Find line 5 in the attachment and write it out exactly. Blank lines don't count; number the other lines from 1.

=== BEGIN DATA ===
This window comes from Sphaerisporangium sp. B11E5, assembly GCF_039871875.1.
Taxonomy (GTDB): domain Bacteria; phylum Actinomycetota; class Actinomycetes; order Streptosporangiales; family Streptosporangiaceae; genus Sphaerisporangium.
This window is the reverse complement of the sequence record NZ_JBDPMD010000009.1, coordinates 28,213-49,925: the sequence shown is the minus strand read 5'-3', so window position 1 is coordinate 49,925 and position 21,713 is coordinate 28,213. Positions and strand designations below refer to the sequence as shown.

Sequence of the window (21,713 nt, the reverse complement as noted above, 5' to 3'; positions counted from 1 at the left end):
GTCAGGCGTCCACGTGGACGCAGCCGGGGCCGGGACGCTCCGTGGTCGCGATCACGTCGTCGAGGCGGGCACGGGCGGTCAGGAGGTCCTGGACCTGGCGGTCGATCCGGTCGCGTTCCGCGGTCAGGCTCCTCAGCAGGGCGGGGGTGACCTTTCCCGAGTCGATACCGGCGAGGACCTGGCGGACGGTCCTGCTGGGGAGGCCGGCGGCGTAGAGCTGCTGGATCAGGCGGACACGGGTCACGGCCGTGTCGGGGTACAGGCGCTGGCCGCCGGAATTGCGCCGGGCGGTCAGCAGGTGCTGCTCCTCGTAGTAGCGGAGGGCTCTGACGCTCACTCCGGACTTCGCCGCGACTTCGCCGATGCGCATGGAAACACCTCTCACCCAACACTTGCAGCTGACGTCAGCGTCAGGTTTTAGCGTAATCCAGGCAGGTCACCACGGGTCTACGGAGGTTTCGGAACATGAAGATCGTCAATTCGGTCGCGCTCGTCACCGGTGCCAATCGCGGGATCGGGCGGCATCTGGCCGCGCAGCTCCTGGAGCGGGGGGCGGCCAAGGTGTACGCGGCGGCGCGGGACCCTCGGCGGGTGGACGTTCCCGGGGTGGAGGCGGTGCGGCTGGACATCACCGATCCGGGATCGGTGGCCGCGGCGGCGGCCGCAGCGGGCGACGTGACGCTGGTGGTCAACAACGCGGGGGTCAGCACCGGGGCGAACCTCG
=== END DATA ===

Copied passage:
GTCAGGCGTCCACGTGGACGCAGCCGGGGCCGGGACGCTCCGTGGTCGCGATCACGTCGTCGAGGCGGGCACGGGCGGTCAGGAGGTCCTGGACCTGGCGGTCGATCCGGTCGCGTTCCGCGGTCAGGCTCCTCAGCAGGGCGGGGGTGACCTTTCCCGAGTCGATACCGGCGAGGACCTGGCGGACGGTCCTGCTGGGGAGGCCGGCGGCGTAGAGCTGCTGGATCAGGCGGACACGGGTCACGGCCGTGTCGGGGTACAGGCGCTGGCCGCCGGAATTGCGCCGGGCGGTCAGCAGGTGCTGCTCCTCGTAGTAGCGGAGGGCTCTGACGCTCACTCCGGACTTCGCCGCGACTTCGCCGATGCGCATGGAAACACCTCTCACCCAACACTTGCAGCTGACGTCAGCGTCAGGTTTTAGCGTAATCCAGGCAGGTCACCACGGGTCTACGGAGGTTTCGGAACATGAAGATCGTCAATTCGGTCGCGCTCGTCACCGGTGCCAATCGCGGGATCGGGCGGCATCTGGCCGCGCAGCTCCTGGAGCGGGGGGCGGCCAAGGTGTACGCGGCGGCGCGGGACCCTCGGCGGGTGGACGTTCCCGGGGTGGAGGCGGTGCGGCTGGACATCACCGATCCGGGATCGGTGGCCGCGGCGGCGGCCGCAGCGGGCGACGTGACGCTGGTGGTCAACAACGCGGGGGTCAGCACCGGGGCGAACCTCG